With an exquisite blend of crystalline purity and lively zing, soprano Lisa Saffer performed works by Handel, Schubert, Richard Strauss and Ned Rorem in the first Thompson Concert last Friday night. Judith Gordon accompanied Saffer on piano.
Saffer began with three arias by Handel: “The Soft Complaining Flute,” from St. Cecilia’s Day, “Qual farfalletta,” from Partenope, and “E pur cos in un giorno Pianger las sorte mia,” from Giulio Cesare. The three works aptly displayed the multidimensionality of her vocal abilities: her rendering of “The Soft Complaining Flute” was graceful and delicate, while her performance of the spirited love song “Qual farfaletta” effused jollity, contrasting with the range of plaintive and furious moments in the aria “E pur cos” about the death of Caesar.
She further demonstrated her wide spectrum of vocal colors in her performance of six songs by Schubert. Throughout these songs, her intelligence as a performer became apparent. Not only does she possess the raw material of fine talent, which was polished in her rigorous schooling as an undergraduate at the Oberlin Conservatory and as a graduate student at the New England Conservatory, but she also possesses a keen intellectual understanding of the significance of the texts, and a savvy ability to communicate her intellect.
Indeed, the Sturm und Drang, angst-ridden texts by Goethe set to music by the precocious romantic Schubert demand such an intellectual understanding-yet in her performance, Saffer did not simply sing the songs technically perfectly like a musical automaton, but rather infused humanistic qualities into them. In performing “Rastlose Liebe” (“Restless Love”), she conveyed in vocal and body language feelings of desperation and thwarted-ness, while in “Seligkeit” (“Bliss”) her effervescence made me positively giddy.
Such an effective performance of Schubert would not have been possible without the subtly florid accompaniment of pianist Judith Gordon. Although her exaggerated and, at times, hawkish bodily motions made it difficult for me to watch her performing without snickering, her delicately nuanced rendering of Schubert was masterful, especially since she was accompanying on an instrument that could easily drown the soloist.
Saffer continued the program with Richard Strauss’s “MÃ¤d-chenblumenlieder” (“Maiden Blossoms”) song cycle that uses various flowers as metaphors for a certain “class” of woman. Again, Saffer displayed a wide gamut of vocal characterizations, from the sensuous, earthy song “Mohnblumen” (“Poppies”) to the haunting, impressionistic “Wasserrose” (“Waterlily”).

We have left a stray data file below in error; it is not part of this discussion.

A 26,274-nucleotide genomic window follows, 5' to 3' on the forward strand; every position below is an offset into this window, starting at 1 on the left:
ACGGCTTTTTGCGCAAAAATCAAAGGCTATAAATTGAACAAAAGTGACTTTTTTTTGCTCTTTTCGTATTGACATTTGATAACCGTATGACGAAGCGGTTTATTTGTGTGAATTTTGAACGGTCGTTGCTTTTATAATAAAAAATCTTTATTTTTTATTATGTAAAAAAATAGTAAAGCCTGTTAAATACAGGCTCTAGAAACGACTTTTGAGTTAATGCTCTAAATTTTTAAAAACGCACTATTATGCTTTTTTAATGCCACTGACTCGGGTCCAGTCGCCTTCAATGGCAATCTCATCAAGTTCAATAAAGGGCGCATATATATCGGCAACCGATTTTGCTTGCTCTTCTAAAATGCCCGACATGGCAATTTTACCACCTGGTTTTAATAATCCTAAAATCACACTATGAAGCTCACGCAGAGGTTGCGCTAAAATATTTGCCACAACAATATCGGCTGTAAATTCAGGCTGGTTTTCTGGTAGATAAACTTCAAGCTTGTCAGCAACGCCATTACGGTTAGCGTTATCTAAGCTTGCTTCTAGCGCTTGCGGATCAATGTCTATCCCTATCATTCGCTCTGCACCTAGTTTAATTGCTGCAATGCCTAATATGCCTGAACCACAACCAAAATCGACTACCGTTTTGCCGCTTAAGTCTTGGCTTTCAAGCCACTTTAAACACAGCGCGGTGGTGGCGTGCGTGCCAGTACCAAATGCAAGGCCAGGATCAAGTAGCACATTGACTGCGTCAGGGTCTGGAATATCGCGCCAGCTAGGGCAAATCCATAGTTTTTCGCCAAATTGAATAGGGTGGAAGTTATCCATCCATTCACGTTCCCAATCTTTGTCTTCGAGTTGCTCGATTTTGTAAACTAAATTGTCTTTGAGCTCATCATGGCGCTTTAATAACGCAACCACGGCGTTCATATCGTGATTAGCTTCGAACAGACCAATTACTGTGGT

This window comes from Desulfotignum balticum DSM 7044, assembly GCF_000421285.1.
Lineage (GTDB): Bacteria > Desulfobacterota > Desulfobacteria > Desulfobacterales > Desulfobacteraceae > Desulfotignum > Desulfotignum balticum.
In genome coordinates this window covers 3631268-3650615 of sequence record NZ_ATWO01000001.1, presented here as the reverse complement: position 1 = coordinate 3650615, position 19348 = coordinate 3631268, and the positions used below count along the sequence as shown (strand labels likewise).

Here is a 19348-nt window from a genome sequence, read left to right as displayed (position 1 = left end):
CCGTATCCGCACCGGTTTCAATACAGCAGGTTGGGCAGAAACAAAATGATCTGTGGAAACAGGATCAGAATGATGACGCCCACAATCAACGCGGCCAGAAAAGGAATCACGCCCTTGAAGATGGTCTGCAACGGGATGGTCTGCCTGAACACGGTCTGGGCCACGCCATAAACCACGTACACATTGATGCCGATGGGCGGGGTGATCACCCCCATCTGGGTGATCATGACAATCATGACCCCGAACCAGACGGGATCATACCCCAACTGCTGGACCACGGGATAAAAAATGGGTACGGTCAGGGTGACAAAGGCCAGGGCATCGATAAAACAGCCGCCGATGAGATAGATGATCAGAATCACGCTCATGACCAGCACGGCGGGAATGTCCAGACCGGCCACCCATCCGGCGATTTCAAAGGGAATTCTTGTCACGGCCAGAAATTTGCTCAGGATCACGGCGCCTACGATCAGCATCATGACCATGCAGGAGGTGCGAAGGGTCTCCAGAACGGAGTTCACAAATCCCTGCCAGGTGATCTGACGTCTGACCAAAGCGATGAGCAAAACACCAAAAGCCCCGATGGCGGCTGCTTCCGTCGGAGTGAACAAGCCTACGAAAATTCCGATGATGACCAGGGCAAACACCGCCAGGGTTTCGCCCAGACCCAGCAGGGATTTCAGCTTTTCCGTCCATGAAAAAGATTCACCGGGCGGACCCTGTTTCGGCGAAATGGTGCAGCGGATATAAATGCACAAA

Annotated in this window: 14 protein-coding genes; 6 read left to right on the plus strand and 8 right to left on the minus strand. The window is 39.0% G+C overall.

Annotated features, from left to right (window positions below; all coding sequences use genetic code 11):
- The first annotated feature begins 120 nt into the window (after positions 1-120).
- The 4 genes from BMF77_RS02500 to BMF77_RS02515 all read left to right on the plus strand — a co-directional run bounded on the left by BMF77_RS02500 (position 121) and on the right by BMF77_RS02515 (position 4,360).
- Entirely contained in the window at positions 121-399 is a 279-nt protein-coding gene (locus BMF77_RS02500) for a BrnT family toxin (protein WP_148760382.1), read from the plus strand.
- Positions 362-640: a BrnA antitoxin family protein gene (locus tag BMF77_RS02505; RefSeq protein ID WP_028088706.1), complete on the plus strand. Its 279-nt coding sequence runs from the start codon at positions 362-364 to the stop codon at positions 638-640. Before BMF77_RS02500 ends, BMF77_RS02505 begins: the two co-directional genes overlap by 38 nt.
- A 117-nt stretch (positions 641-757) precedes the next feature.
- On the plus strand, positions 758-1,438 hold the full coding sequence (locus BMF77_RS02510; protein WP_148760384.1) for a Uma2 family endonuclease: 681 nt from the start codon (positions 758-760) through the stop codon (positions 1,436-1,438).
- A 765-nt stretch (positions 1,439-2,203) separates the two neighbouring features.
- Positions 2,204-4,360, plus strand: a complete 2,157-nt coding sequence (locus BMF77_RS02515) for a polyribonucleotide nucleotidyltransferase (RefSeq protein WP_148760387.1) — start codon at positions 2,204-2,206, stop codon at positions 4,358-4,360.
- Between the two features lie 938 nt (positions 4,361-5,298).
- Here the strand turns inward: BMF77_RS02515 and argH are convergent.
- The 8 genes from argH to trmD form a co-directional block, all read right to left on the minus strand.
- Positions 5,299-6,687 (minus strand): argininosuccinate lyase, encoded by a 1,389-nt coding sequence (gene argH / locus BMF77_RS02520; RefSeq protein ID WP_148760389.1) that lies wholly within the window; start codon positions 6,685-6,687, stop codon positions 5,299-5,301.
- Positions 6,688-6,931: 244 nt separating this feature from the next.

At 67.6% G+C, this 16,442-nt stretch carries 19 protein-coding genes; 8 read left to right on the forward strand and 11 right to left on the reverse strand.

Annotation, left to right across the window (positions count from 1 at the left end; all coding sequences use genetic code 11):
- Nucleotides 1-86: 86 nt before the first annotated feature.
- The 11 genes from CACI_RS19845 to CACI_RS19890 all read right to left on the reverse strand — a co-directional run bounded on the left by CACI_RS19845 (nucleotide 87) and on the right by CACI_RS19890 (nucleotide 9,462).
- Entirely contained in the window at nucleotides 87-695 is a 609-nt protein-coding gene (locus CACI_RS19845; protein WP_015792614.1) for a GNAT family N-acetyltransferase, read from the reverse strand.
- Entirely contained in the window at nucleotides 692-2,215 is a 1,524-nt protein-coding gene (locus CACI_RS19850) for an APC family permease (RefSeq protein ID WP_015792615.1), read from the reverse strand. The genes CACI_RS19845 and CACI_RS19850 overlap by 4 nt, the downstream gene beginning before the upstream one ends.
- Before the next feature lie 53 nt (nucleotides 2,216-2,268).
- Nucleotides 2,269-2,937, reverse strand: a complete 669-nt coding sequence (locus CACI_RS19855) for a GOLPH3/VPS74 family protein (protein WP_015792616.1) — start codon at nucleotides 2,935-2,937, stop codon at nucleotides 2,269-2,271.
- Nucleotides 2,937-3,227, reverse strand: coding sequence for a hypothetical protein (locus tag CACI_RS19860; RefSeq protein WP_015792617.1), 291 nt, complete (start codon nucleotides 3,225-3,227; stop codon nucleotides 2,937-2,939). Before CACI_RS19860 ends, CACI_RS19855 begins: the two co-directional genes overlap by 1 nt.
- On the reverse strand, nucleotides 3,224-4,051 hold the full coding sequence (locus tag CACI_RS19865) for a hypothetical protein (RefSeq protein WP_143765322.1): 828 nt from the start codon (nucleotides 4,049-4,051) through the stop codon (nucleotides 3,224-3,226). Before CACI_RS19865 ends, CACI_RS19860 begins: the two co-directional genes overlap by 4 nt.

The program concluded with selections from Ned Rorem’s song cycle “Evidence of Things Not Seen.” Indeed, the somewhat depressing content of the cycle itself was refreshing after what seemed to be an overdose of hedonistic love poetry, or perhaps my relief stemmed from the fact that songs were in English and I didn’t have to disturb audience members by rustling my program notes to catch the translations. In any case, I was again impressed by Saffer’s ability to hone her vocal color to resound the more mundane content of this song cycle, and by her stunning clarity and accuracy of intonation in her upper range.
After three ovations, Saffer kindly graced us with a spoof of an encore by Gershwin to commemorate the 100-year anniversary of his birth. Before coming to Williams, Saffer recently sang the leading role in the Glimmerglass Opera’s production of Handel’s “Partenope.” Other engagements have included performances with the Boston Symphony, the Baltimore Symphony, the Cleveland Orchestra, the New York Philharmonic, and the Dallas Symphony. She has also recently debuted in Carnegie Hall as a soprano soloist in Orff’s “Carmina Burana” with the New York Choral Society.
Pianist Judith Gordon has recently played as a soloist with The Boston Pops, and with Gunther Schuller’s Pro Arte Chamber Orchestra. In 1996, the Boston Globe dubbed her Musician of the Year in their “Best of 1996 Classical” category.
Saffer was asked to sing in the first Thompson Concert after the Department of Music decided first that they wanted to represent a female vocalist, especially since one has not performed at Williams for more than six years.
Professor of Music Kenneth Roberts first heard her perform at Glimmerglass three years ago, and also more recently, and said, “She was clearly a major young singer to watch, so when the department asked for a young soprano, she was on my shortlist. [Finding a performer] is a kind of a research project. I spend time searching, questioning friends in the trade, searching my memory of whom I have heard, and looking at recital series elsewhere.”